Why Did the Media Miss the Biggest Story of a Generation?

If journalism is meant to be the first draft of history, then historians are going to be baffled when they come to study this financial crisis.

They’ll look in vain for a steady narrative over the last twenty years.

Instead, they’ll get endless screeds on party politics, supported by ads for cheap mortgages. They may conclude that the advertising copy was telling the real story, while the media lost the plot.

As voices are raised against the media for stoking this current crisis, a much bigger mistake is going unremarked. How did the media miss the greatest story of our generation – that the world was built on paper lies?

Even now, much coverage is focused on politicians – are they getting enough sleep, is Brown a hero, what would Cameron do? – as the foundations of the UK economy are transformed. Its like filing a report on the camaraderie of the crew as the Titanic hits ice.

The simple answer is that the media has become too simple to fathom the workings of the world.

This isn’t a dig at tabloids. You only have to listen to veteran Today presenters flailing around with issues of finance and economics – indeed with a range of topics – to know that they are
substituting all-purpose cynicism for knowledge when cross-examining the players.

In fairness, this stuff is complex, which is why you need specialist correspondents. Thank God for Evan Davis, Robert Peston, et al. The media profession has to ask why it has so few of these specialists, and so many political hacks. One wouldn’t mind, but the political coverage has
categorically failed to explain the conditions of our society.

The irony is that the media obsessed about party politics while failing to recognise the biggest political story of the age – Conservative and Labour government’s had traded real power for tax revenue; they let the City rule the world, so long as there was money to balance the Treasury books.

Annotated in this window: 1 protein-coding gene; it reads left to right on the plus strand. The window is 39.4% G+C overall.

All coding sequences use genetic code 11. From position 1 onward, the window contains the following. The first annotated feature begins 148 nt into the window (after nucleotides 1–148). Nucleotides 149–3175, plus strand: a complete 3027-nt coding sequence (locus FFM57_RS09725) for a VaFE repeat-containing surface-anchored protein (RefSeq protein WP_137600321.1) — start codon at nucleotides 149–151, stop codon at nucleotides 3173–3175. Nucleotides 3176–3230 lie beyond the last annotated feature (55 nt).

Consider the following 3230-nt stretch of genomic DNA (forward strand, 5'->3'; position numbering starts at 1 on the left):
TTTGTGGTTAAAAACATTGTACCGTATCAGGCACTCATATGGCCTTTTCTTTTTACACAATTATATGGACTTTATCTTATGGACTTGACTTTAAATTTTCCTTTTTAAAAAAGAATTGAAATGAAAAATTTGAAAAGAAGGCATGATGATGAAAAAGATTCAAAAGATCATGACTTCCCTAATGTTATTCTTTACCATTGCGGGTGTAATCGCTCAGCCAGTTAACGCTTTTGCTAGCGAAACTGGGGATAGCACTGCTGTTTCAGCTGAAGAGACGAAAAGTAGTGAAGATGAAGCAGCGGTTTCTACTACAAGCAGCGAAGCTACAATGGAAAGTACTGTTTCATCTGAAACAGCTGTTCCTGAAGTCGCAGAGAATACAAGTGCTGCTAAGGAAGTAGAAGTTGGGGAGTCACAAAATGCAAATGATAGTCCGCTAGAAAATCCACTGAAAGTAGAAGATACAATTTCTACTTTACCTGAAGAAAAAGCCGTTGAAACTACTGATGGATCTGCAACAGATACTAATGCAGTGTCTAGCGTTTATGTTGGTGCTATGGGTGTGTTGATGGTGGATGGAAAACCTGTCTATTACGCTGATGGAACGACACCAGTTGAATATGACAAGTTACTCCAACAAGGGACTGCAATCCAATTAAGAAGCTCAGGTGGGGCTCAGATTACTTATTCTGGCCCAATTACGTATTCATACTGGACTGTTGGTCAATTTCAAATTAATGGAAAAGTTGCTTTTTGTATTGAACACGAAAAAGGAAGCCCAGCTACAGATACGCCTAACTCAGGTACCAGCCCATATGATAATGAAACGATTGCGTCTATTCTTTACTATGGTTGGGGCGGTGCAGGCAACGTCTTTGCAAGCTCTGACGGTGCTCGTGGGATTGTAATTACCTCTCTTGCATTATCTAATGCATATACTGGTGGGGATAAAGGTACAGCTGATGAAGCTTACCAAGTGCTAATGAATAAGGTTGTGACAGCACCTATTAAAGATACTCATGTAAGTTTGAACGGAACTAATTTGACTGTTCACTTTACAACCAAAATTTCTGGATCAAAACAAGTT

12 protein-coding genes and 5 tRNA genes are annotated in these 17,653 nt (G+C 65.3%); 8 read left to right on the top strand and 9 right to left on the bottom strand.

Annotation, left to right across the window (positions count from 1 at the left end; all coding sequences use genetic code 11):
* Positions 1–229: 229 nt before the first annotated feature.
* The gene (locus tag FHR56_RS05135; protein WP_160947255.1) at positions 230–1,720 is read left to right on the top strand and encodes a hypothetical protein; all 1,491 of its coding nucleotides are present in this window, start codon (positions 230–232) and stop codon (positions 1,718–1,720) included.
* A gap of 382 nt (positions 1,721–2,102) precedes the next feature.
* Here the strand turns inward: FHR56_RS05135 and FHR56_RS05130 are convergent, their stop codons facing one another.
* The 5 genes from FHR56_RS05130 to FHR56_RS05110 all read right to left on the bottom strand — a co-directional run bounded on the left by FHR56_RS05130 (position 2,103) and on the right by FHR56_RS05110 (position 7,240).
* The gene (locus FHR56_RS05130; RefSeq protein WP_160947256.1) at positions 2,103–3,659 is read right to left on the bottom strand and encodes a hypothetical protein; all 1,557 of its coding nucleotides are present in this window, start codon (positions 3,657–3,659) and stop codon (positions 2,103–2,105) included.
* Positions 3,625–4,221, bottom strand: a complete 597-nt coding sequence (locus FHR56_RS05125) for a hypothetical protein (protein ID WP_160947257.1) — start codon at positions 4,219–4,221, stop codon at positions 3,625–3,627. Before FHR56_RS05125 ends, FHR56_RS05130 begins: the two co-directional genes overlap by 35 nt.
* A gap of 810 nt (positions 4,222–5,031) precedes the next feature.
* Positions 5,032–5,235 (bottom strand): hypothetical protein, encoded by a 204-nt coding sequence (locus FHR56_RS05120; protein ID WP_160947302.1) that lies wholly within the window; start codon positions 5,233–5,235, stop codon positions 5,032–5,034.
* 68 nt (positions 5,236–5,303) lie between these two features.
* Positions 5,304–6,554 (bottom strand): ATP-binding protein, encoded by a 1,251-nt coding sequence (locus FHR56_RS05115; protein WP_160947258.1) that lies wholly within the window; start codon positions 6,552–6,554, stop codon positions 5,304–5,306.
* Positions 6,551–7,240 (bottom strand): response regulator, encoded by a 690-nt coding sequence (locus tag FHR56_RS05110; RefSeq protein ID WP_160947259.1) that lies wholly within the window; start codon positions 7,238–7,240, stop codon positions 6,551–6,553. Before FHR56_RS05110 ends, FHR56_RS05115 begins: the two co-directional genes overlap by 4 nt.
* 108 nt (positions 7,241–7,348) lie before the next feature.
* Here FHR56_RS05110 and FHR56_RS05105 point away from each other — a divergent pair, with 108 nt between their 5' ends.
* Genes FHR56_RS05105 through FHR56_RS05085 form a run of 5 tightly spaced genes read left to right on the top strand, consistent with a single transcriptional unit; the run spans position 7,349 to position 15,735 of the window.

The paradox is that media coverage usually is determined by advertising spend – if you want car ads, you have a motoring correspondent. But political parties spend as good as nothing.

Instead, the advertising boom has come from the very people who created this mess, the banks, mortgage lenders and debt dealers. The media must face up to the charge that it ducked real examination of the rot in the system because it was, in effect, bribed by advert income.

Further, to what degree was the media’s duty to explain the world corrupted by the people who owned the papers and TV stations? Would we have had a better assessment of how things were if media magnates weren’t up to their oxters in the same debt as the City?

However, I doubt we need to be that clever. I think editors looked at the massively complex working of the city and shrugged. They ducked the main task of journalism, to take the complicated and make it simple. When Margaret Thatcher and New Labour offered so much sexy superficiality, why bother reporting the real world. Those ‘business’ slots that do exist were
endlessly nudged to become personal finance slots, delivered with the enthusiasm of lottery balls.

Further, the complexity of finance lead to a deference towards money.

Much as the Tory and Labour told you the market was the only game, so the media tugged its forelock to capitalism. The City became untouchable, a magical place above the dull questions of reporters. There was considerably more evidence that a debt bubble would burst than there is
for most media panics, but no paper dared get agitated.

Will Hutton is doing sterling work in the broadcasts studios and comment pages not because he’s the only one who understands all this, but because he’s one of the few who were allowed to specialise in economic stories.

Had the City teams been treated with half the reverences of the Westminster lobby, we’d have many more Huttons. Yet, still, his message is being diluted. His view that the bail-out is only the beginning is a sidebar in The Guardian, the other day – dwarfed by the political praise for Brown.

The modern media is too stuck to the ‘agenda’, the invisible hand which governs the media market, apparently deciding